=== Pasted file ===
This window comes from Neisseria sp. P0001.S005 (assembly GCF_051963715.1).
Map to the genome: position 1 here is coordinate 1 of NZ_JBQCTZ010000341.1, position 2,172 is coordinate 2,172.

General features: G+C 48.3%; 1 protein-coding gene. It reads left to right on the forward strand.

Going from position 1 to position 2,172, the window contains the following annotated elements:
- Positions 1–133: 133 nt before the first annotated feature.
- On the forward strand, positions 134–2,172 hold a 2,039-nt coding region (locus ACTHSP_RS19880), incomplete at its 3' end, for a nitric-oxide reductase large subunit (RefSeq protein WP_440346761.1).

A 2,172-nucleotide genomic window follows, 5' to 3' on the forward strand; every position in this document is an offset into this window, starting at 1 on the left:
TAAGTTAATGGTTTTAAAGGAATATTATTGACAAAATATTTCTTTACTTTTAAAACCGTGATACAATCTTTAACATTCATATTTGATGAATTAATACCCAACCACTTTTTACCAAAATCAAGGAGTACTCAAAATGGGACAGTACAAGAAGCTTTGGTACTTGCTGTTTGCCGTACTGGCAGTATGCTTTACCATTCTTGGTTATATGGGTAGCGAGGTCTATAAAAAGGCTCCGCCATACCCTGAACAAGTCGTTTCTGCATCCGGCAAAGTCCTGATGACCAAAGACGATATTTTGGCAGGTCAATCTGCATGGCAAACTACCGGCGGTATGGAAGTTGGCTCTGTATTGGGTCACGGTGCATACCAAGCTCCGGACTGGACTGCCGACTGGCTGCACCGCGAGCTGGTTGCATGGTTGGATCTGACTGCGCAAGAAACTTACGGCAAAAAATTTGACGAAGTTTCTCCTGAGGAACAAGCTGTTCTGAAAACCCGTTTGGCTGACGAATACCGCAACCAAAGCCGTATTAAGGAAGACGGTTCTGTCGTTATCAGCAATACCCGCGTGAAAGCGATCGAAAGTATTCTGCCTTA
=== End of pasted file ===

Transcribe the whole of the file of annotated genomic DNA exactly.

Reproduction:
This window comes from Neisseria sp. P0001.S005 (assembly GCF_051963715.1).
Map to the genome: position 1 here is coordinate 1 of NZ_JBQCTZ010000341.1, position 2,172 is coordinate 2,172.

General features: G+C 48.3%; 1 protein-coding gene. It reads left to right on the forward strand.

Going from position 1 to position 2,172, the window contains the following annotated elements:
- Positions 1–133: 133 nt before the first annotated feature.
- On the forward strand, positions 134–2,172 hold a 2,039-nt coding region (locus ACTHSP_RS19880), incomplete at its 3' end, for a nitric-oxide reductase large subunit (RefSeq protein WP_440346761.1).

A 2,172-nucleotide genomic window follows, 5' to 3' on the forward strand; every position in this document is an offset into this window, starting at 1 on the left:
TAAGTTAATGGTTTTAAAGGAATATTATTGACAAAATATTTCTTTACTTTTAAAACCGTGATACAATCTTTAACATTCATATTTGATGAATTAATACCCAACCACTTTTTACCAAAATCAAGGAGTACTCAAAATGGGACAGTACAAGAAGCTTTGGTACTTGCTGTTTGCCGTACTGGCAGTATGCTTTACCATTCTTGGTTATATGGGTAGCGAGGTCTATAAAAAGGCTCCGCCATACCCTGAACAAGTCGTTTCTGCATCCGGCAAAGTCCTGATGACCAAAGACGATATTTTGGCAGGTCAATCTGCATGGCAAACTACCGGCGGTATGGAAGTTGGCTCTGTATTGGGTCACGGTGCATACCAAGCTCCGGACTGGACTGCCGACTGGCTGCACCGCGAGCTGGTTGCATGGTTGGATCTGACTGCGCAAGAAACTTACGGCAAAAAATTTGACGAAGTTTCTCCTGAGGAACAAGCTGTTCTGAAAACCCGTTTGGCTGACGAATACCGCAACCAAAGCCGTATTAAGGAAGACGGTTCTGTCGTTATCAGCAATACCCGCGTGAAAGCGATCGAAAGTATTCTGCCTTA